A Bolognese can make an excellent family pet. Bolognese are loving and enjoy spending time with the people in their family. However, they are best suited for families that no longer have toddlers around the home. Young children that haven’t yet learned how to appropriately interact with a dog could injure a small dog like a Bolognese. It is always important to supervise children when they are around a Bolognese to prevent an accidental injury of either the child or the dog.
Dogs similar to Bolognese
Bichon Frises, Maltese, and Havanese are three dog breeds that are similar to these dogs.
- Bichon Frise: Bichon Frises and Bolognese dogs are both small, white fluffy dogs. Both breeds are affectionate and may develop separation anxiety if left alone for too long. A Bichon Frise is larger than a Bolognese, though. The average weight of a Bichon Frise is 10 pounds, while the average weight of a Bolognese is just 6.75 pounds.
- Maltese: Maltese and Bolognese dogs both originated from Italy. They both have white coats that do not shed. A Maltese is slightly less intelligent than a Bolognese and may be more difficult to train. Both breeds are very social and affectionate.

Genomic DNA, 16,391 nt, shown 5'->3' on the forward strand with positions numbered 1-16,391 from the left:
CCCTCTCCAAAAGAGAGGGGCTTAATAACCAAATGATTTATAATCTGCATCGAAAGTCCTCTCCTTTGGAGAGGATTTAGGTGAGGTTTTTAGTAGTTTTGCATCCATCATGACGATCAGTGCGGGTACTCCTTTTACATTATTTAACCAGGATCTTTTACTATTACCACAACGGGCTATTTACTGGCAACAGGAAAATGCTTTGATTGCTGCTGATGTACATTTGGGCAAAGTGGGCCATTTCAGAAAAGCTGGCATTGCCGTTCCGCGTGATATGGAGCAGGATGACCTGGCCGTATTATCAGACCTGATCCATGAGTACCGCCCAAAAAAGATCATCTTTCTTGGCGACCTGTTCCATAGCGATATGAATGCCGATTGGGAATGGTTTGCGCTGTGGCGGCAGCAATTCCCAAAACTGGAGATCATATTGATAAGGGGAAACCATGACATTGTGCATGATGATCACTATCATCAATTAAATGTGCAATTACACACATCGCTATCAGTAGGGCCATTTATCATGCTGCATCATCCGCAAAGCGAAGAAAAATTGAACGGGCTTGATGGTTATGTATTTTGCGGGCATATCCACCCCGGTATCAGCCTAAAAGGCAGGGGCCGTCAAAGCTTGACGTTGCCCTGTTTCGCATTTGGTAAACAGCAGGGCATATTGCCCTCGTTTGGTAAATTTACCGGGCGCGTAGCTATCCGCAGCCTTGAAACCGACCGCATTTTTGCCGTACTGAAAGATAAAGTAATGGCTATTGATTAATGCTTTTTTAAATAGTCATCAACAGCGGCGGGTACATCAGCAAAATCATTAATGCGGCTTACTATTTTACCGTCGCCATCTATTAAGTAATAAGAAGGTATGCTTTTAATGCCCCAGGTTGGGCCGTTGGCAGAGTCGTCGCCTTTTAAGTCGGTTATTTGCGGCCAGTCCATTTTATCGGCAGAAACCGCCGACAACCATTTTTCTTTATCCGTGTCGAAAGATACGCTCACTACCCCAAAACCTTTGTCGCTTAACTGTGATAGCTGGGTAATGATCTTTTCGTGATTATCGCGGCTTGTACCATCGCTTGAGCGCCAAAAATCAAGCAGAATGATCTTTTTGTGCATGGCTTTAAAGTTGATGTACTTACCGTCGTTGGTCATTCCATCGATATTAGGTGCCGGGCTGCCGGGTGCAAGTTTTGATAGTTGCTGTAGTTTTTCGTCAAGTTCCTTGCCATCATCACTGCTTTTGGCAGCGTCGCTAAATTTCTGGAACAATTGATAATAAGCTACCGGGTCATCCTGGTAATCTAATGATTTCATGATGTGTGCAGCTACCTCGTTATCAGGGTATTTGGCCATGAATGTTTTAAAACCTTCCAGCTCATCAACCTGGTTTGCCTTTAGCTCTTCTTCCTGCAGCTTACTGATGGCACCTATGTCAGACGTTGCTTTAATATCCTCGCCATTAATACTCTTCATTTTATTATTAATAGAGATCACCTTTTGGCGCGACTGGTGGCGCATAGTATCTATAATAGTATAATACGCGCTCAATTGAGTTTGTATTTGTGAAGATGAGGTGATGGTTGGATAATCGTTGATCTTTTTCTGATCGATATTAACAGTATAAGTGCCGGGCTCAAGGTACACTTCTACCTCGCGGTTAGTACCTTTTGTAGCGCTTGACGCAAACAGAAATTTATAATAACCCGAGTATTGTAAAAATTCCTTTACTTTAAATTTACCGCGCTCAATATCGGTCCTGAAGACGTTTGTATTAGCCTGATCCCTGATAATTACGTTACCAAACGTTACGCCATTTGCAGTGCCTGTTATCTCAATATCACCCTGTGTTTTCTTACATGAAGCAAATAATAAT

- Havanese: A Havanese is a companion dog breed, like a Bolognese. Bolognese is all white in color, but Havanese dogs may be white, black, reddish-brown, or other colors. Both breeds are easy to train and have a pretty strong impulse to protect their territory.
Looking for the perfect name for your Bolognese? Here are a few to consider:
Bolognese Dog FAQs (Frequently Asked Questions)
How much does Bolognese cost to own?
Buying a purebred Bolognese can be quite expensive. These dogs can cost between $1,800 and $2,500. If you find a Bolognese from a shelter or a rescue organization, the amount you’ll pay will be significantly less, and will likely cost a few hundred dollars to cover the vaccination fees and application costs.
After you have budgeted for what you’ll need to pay to bring home a Bolognese, you will also need to make sure you have money to cover veterinary bills, training, food, supplies, and toys for your dog. The first year owning your dog will likely be the most expensive, and you could end up spending over $1,000. For the subsequent years that you own your dog, you’ll want to budget between $500 and $1,000 to cover expenses.